You can ask for a review of a budgeting loan decision within 28 days of the day the decision was issued to you (or sometimes later, if you have special reasons or if there is a mistake in the decision about the law or the facts of your case).

You can ask for a review of a Scottish Welfare Fund decision within 20 days (or later if you have good reasons for asking for this late). If you are still not happy, you can ask for the decision to be looked at again by the Scottish Public Services Ombudsman (www.spso.org.uk). 


Part 2: Student support
Chapter 15: Student support

This chapter covers:

1. Full-time higher education (below)

2. Full-time further education (Cross reference)

3. Part-time students (Cross reference)

4. Postgraduates (Cross reference)

5. Nursing and midwifery students (Cross reference)

6. Other support for students (Cross reference)

This chapter outlines the support available for people studying in Scotland who are eligible for student support under the Scottish system. It lists the type of support available, but does not describe the rules for qualifying for it – eg, residence rules. For where to find information on claiming student support and how much you might get, see Appendix 2. See Chapter 16 for how student support affects universal credit, Chapter 17 for how it affects means-tested benefits, Chapter 18 for how it affects tax credits and Chapter 19 for how it affects health benefits.

Basic facts

- Most full-time undergraduate students are eligible for a student loan, and may also get a bursary and living costs grant.

– Full-time students in non-advanced education may be eligible for a bursary maintenance allowance, and grants for travel and study costs.

– Part-time students may get help with fees and other limited support.


1. Full-time higher education

This section is for full-time undergraduates (including allied healthcare students) and full-time students on Higher National Certificate (HNC)/Higher National Diploma (HND) courses. It is also relevant for full-time students on Professional Graduate Diploma in Education courses. Funding is different for other full-time postgraduates (see Cross reference) and for nursing and midwifery students (see Cross reference).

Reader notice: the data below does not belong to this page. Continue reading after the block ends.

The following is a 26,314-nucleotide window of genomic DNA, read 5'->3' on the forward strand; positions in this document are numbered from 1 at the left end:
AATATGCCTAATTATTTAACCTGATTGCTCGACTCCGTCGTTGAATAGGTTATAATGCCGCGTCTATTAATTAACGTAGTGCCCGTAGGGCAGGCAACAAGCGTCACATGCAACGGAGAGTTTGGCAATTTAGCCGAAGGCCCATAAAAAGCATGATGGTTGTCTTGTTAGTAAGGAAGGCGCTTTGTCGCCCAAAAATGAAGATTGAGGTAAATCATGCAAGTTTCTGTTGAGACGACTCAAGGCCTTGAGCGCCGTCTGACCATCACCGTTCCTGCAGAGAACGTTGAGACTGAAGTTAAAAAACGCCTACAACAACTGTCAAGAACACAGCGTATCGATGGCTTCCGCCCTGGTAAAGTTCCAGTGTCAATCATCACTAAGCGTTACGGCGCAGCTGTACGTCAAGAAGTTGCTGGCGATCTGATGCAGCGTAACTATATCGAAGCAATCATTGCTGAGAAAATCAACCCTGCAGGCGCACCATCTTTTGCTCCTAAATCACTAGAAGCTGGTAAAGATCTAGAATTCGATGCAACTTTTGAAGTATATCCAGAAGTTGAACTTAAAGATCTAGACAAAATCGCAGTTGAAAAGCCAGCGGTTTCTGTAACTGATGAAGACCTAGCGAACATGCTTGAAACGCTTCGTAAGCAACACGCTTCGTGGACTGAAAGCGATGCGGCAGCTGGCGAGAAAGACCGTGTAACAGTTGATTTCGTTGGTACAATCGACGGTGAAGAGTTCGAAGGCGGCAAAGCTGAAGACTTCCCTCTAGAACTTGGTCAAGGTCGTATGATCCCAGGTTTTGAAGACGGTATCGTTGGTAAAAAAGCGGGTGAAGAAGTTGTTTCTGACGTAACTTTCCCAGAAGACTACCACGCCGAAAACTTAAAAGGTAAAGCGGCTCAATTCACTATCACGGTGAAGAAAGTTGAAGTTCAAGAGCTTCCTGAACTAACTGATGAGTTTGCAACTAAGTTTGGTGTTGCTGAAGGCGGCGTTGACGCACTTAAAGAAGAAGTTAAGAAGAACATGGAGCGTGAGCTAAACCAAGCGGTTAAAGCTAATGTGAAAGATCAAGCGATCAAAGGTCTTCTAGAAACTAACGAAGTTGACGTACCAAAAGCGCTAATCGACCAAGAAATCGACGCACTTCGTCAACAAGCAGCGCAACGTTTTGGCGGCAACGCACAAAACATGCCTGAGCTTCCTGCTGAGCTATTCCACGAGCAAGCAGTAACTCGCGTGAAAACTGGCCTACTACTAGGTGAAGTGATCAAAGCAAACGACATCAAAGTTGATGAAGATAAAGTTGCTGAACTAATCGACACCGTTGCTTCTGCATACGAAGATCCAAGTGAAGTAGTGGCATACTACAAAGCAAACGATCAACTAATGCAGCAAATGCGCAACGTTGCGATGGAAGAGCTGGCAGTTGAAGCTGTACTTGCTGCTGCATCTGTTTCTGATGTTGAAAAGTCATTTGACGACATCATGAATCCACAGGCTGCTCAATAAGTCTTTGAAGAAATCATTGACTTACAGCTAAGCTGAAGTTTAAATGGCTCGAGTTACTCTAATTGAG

Student support from the Student Awards Agency Scotland (SAAS) is made up of:Footnote

tuition fees; student loan; care experienced students' bursary; young students' bursary; independent students' bursary; dependants' grant; lone parents' grant; care experienced accommodation grant; disabled students' allowance.

In addition, your college or university administers a:

lone parents' childcare grant; discretionary fund; childcare fund.

Travel expenses are no longer available, except for students doing a compulsory year abroad, for a placement on an allied health professions or nursing course, and for disabled students who cannot use public transport.


Previous study

You cannot usually get your tuition fees paid if you have previously been on a full-time higher education course and had help from public funds. You may, however, get one year's additional funding if you need this – eg, to change courses or repeat a period of study. This is known as a 'plus one' year.

Contact SAAS to check your entitlement. Even if you are not entitled to help with your tuition fees, you can normally apply for a student loan and living costs grants.


Tuition fees

Tuition fees are paid directly to your college or university. Your income is not assessed and the amounts are not repayable. If your fees are higher than the amounts payable, you must pay the difference.

 

 Tuition fees 2019/20  
HNC/HND or equivalent £1,285
Degree or equivalent £1,820
 

Student loan